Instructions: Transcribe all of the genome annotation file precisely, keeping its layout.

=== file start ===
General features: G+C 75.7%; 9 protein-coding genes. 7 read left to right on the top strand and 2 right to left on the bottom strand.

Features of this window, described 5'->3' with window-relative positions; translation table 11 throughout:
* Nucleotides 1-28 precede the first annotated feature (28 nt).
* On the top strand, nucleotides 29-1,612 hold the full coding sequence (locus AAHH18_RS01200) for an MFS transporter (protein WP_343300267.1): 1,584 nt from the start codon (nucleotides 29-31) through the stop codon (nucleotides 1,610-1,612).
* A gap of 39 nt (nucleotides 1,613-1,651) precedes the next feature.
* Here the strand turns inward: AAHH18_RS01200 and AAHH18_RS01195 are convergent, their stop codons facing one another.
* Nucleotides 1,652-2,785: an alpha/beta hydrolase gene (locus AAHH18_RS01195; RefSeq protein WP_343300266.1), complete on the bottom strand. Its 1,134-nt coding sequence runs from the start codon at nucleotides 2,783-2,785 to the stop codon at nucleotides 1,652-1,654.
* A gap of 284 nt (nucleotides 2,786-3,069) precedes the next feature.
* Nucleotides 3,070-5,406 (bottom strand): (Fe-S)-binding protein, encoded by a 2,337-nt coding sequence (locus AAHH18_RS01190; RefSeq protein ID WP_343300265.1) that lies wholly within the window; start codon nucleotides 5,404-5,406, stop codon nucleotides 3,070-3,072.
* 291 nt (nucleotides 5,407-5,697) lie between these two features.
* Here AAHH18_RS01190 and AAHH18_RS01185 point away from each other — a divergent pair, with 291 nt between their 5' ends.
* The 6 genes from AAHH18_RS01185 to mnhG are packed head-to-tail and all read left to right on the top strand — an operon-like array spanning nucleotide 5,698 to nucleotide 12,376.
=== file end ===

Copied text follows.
General features: G+C 75.7%; 9 protein-coding genes. 7 read left to right on the top strand and 2 right to left on the bottom strand.

Features of this window, described 5'->3' with window-relative positions; translation table 11 throughout:
* Nucleotides 1-28 precede the first annotated feature (28 nt).
* On the top strand, nucleotides 29-1,612 hold the full coding sequence (locus AAHH18_RS01200) for an MFS transporter (protein WP_343300267.1): 1,584 nt from the start codon (nucleotides 29-31) through the stop codon (nucleotides 1,610-1,612).
* A gap of 39 nt (nucleotides 1,613-1,651) precedes the next feature.
* Here the strand turns inward: AAHH18_RS01200 and AAHH18_RS01195 are convergent, their stop codons facing one another.
* Nucleotides 1,652-2,785: an alpha/beta hydrolase gene (locus AAHH18_RS01195; RefSeq protein WP_343300266.1), complete on the bottom strand. Its 1,134-nt coding sequence runs from the start codon at nucleotides 2,783-2,785 to the stop codon at nucleotides 1,652-1,654.
* A gap of 284 nt (nucleotides 2,786-3,069) precedes the next feature.
* Nucleotides 3,070-5,406 (bottom strand): (Fe-S)-binding protein, encoded by a 2,337-nt coding sequence (locus AAHH18_RS01190; RefSeq protein ID WP_343300265.1) that lies wholly within the window; start codon nucleotides 5,404-5,406, stop codon nucleotides 3,070-3,072.
* 291 nt (nucleotides 5,407-5,697) lie between these two features.
* Here AAHH18_RS01190 and AAHH18_RS01185 point away from each other — a divergent pair, with 291 nt between their 5' ends.
* The 6 genes from AAHH18_RS01185 to mnhG are packed head-to-tail and all read left to right on the top strand — an operon-like array spanning nucleotide 5,698 to nucleotide 12,376.